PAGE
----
Analysis of a Secularist Denial
to Dig Deeper
The concept of
secularization or laicism is one of the most characteristic labels used
to describe modern society. However, it is necessary to recall the
distinction that must be made between "secularity/laicitι
and "secularism/ laicism".
The first pair of terms
designates the proper autonomy of the political, economic and social
sphere in relation to the religious and the sacred, complying with the
Gospel admonition: "render to Caesar the things that are Caesar's, and
to God the things that are God's" (Lk 20:25).
(parallel, if antithetical, to theocracy and integrist sacralism), there
is a desire instead to eliminate every trace of faith that is
"incarnate" in history and society and to prevent it from exerting any
moral judgment on political or social action. This path leads to the
elimination of every public sign of religion, with every theological
reference in the cultural context uprooted. A subtle destabilization of
the natural ethic in the name of the absolute autonomy of the person
creeps in. Priority is given to the libertarian exasperation that gives
every value free rein, emphasis is placed on the radical independence of
science from any moral scruples, seen as extrinsic, and so forth.
This phenomenon is now
undergoing a certain crisis, not only because of the current
interventionism of religious fundamentalism on the world scene but also
because of what Gilles Kepel in a paper of 1991 called La revanche de
Dieu, that is, God's revenge and the return of the sacred. To it, we
can associate a kindred theme: non-belief. It is on this last that we
wish to focus here.
In the 19th century, the
German poet Heinrich Heine paradoxically represented this phenomenon,
inconceivable in other ancient epochs and civilizations: "On your knees!
The bell is ringing, the sacraments are being brought to a God who is
In an even more dramatic
form, Friedrich Nietzsche
a contemporary philosopher and fellow countryman of Heine's
adapted the advance of God's death for the stage with the famous scene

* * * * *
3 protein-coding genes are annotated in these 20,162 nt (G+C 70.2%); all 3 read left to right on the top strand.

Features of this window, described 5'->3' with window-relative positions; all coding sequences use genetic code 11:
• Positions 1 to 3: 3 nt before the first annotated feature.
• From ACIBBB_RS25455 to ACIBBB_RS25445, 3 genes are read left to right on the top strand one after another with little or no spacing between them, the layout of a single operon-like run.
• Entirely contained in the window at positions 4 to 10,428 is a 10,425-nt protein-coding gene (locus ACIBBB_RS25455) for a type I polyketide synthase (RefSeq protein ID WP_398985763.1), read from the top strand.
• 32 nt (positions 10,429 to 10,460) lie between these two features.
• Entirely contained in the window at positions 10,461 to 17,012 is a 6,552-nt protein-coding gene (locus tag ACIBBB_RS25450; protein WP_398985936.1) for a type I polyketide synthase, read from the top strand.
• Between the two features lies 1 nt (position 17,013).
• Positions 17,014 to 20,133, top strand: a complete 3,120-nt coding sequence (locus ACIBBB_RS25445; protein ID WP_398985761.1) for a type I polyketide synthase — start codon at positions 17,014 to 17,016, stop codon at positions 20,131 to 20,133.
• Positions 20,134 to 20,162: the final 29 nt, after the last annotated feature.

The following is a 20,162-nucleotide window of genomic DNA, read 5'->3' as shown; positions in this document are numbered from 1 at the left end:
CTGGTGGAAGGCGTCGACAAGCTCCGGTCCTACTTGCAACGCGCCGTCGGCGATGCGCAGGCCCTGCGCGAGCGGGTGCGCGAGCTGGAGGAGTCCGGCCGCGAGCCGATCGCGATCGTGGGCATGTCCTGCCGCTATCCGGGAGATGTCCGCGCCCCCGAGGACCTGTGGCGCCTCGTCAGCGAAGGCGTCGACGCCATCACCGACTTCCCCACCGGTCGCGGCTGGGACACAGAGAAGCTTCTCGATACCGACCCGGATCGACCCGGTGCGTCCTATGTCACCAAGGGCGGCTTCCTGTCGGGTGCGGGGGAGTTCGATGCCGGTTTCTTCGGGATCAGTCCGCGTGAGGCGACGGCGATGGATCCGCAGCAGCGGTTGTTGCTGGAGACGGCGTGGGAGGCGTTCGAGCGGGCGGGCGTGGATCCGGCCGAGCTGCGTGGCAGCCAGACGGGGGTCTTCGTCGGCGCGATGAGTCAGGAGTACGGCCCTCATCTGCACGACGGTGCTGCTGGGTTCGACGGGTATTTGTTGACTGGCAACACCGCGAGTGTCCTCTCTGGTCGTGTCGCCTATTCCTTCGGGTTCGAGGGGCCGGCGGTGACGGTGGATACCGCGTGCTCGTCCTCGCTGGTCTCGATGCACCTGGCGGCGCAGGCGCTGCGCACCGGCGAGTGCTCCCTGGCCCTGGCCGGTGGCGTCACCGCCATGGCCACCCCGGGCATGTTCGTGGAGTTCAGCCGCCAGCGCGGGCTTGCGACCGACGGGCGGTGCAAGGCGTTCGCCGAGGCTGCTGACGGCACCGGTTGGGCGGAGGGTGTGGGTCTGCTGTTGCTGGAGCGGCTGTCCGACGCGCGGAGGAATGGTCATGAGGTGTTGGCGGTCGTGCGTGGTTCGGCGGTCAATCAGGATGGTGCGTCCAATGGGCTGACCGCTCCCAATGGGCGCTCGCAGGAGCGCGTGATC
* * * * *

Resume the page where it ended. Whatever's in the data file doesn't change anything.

appearing in The Gay Science (1882). In it, a man cries out in
the streets the brutal news: "God is dead! We have killed him and our
hands are dripping with his blood", while the stench of his putrefaction
pollutes our cities.
Yet we must recognize that
this proud and disturbing atheism (think, for example, also of the
writer Albert Camus), which had even pressed for a "theology of the
death of God", is now almost extinct. But it has given way to a sort of
aping, consisting of irreligious sarcastic grimaces
as demonstrated in various defamatory works such as those of Odifreddi,
Onfray, Hitchens, Dawkins and so on.
While perhaps surprising,
it is still the Bible that best indicates the three typologies of
non-belief that we can classify at a cultural level today. The rigorous
atheism described above is reflected in the idolatry that gives rise to
vehement Scripture passages.
It is the temptation to
replace what is inherent to divine transcendence with oneself or with an
historical fact. One can think, for instance, of Marxist dialectical
materialism, but also of the Spirit immanent in being and in history in
Hegel's idealistic conception of it, or of the atheistic humanism that
makes man the measure and exclusive meaning of all being and existence.
In the first chapter of his
Letter to the Romans, St Paul sees the substitution of the divine truth
with a system based on man's own image and interests as a source of
However, there is a second
biblical model to be considered: incredulity. It is not so much the
theoretical or programmatic denial of God as it is rather the
affirmation of his remoteness or irrelevance to history. As a part of
this model, we can list the true and dominant form of disbelief:
The figure of God must not
interfere in human affairs, must not be a principle for existential
decisions but must remain in the limbo of his remote transcendence. God
is not opposed but he is ignored since he is considered an outdated and,
in any case, disturbing reality.
this particular typology of disbelief must be associated with a certain
form of contemporary religiosity; it is fluid, subtle and produces
surrogate spiritual and religious cocktails that form the basis of
various types of syncretistic beliefs.
Perhaps the model that best
typifies incredulity is that of the New Age